I Am Other

I Am Other March 13, 2018

This poem was written by my friend Katie van Santen.

I Am Other

This is who I am.
This is me.
This is my being.

And who are you
to judge
that I am broken?
That I need fixing,
Who are you
to say that this
is not the way
God made me to be?
That this
is not God’s will for me?
To tell me that we are all fallen,
all broken,
and therefore who I am is sin,
not my fault,
but not God’s perfect plan?

You were not there
when I became.
You cannot know God’s will.
You do not know my life,
my heart,
my path.
You only see that
I am other.

Maybe I am other by design.
Maybe my otherness
is indeed of God.
That to be other is not
to be broken.
Maybe this
is how I was meant to be.

I do not “struggle”
with my identity.
My self has worth
and value of its own.
I am a human becoming,
rediscovered in original love.
I belong to and am held
by my creator.

You do not see
my heart.
You cannot know
the days of battle
and the tears of surrender,
in finally accepting
that other is not my enemy
but me.
The unlearning
of the shame
and pain.
The peace
of recognising
my God-shaped self.

So when
you say,
“I see you are other,
but if you did this,
you might become
I feel your heart
of pain for me.
But what I hear is,
“I am afraid,
and I need you
to be like me”
So I nod
and smile
and say words
to make you
less uncomfortable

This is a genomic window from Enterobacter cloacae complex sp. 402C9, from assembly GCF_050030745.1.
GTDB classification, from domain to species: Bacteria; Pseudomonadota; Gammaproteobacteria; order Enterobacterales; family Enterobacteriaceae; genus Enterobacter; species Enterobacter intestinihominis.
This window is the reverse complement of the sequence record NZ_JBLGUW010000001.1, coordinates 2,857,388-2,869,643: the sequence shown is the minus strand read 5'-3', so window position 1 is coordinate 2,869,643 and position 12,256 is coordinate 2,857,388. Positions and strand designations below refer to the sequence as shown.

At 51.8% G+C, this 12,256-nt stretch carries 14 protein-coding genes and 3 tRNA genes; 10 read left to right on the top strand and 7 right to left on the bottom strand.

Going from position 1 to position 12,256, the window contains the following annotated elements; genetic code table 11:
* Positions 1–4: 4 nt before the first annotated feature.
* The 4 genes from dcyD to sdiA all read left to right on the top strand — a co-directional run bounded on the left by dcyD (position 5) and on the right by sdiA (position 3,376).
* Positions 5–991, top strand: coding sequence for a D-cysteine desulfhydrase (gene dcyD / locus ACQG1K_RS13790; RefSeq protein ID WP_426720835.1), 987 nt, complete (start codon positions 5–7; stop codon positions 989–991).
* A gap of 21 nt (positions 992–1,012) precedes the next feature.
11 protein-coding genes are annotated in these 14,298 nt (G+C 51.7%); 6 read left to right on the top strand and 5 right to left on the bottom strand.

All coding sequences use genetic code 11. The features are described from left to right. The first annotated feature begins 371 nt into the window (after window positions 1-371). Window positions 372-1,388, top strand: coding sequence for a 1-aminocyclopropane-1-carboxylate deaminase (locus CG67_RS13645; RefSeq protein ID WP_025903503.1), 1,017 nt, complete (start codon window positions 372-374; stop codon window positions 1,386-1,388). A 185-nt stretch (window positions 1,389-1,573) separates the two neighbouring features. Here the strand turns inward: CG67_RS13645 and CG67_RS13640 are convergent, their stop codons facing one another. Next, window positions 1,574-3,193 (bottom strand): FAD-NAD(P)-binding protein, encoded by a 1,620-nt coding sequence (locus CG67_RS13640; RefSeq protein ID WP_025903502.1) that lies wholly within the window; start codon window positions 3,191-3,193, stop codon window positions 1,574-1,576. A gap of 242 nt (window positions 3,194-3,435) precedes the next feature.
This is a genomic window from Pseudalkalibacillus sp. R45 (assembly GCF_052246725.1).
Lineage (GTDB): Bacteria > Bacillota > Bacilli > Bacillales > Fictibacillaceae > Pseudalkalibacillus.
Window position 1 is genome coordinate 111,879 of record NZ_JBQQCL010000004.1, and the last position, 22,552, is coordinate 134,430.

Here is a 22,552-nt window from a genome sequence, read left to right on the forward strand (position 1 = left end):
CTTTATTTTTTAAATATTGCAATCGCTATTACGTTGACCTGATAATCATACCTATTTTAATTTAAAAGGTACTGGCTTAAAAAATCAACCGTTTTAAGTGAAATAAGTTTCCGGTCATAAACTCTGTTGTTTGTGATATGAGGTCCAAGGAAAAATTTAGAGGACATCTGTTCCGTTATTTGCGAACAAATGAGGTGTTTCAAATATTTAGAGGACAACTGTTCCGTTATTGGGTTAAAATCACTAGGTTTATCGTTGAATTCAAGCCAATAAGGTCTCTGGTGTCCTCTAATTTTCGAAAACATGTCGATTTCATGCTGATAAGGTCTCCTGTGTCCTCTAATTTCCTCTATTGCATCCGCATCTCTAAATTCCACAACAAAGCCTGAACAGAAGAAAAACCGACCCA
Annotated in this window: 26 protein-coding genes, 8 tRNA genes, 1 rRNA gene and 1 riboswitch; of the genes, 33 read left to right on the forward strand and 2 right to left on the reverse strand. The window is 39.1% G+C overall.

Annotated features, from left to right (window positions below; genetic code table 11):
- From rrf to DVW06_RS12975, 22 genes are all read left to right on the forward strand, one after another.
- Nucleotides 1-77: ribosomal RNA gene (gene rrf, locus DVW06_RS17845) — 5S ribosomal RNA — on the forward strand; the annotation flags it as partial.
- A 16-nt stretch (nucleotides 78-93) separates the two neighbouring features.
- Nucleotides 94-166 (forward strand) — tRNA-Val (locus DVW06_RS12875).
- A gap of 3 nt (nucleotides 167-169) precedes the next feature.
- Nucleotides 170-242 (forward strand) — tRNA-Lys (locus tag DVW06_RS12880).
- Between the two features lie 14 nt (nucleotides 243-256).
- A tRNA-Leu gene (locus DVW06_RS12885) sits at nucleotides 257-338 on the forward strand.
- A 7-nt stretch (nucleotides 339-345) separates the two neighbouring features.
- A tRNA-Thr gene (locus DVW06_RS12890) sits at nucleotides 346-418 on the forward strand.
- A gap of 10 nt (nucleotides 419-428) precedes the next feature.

while my heart breaks.

My otherness is not
my brokenness.
I am who God made.
This is who I am.

Katie van Santen lives in Plymouth, UK with some lego and quite a few books. She has recently completed a Certificate of Higher Education in Theology, Ministry and Mission. Currently she is not a marine biologist or science teacher due to disability, but keeps herself busy as a volunteer aquarium host, visiting preacher, and Fairy Godmother.

Image via Pixabay

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  • brassyhub

    Wow. Yes. But perhaps there is also a brokenness in our otherness? After nearly 40 years of an increasingly sexless marriage, my wife finally came out to herself and to me as a lesbian. Now in our 70s, we go on together, sharing a deep friendship and many good things, but no intimacy at all. For us both, our sexuality has proved to be more of a curse than a blessing. We are both beloved children of a loving father, who have tried their best to love and serve him, who felt that God was leading us, calling us together…

  • John Gills

    Thought provoking, poignant and ultimately comforting. How sad that so many seek ways to declare us to be others, you versus me, instead of I and Thou.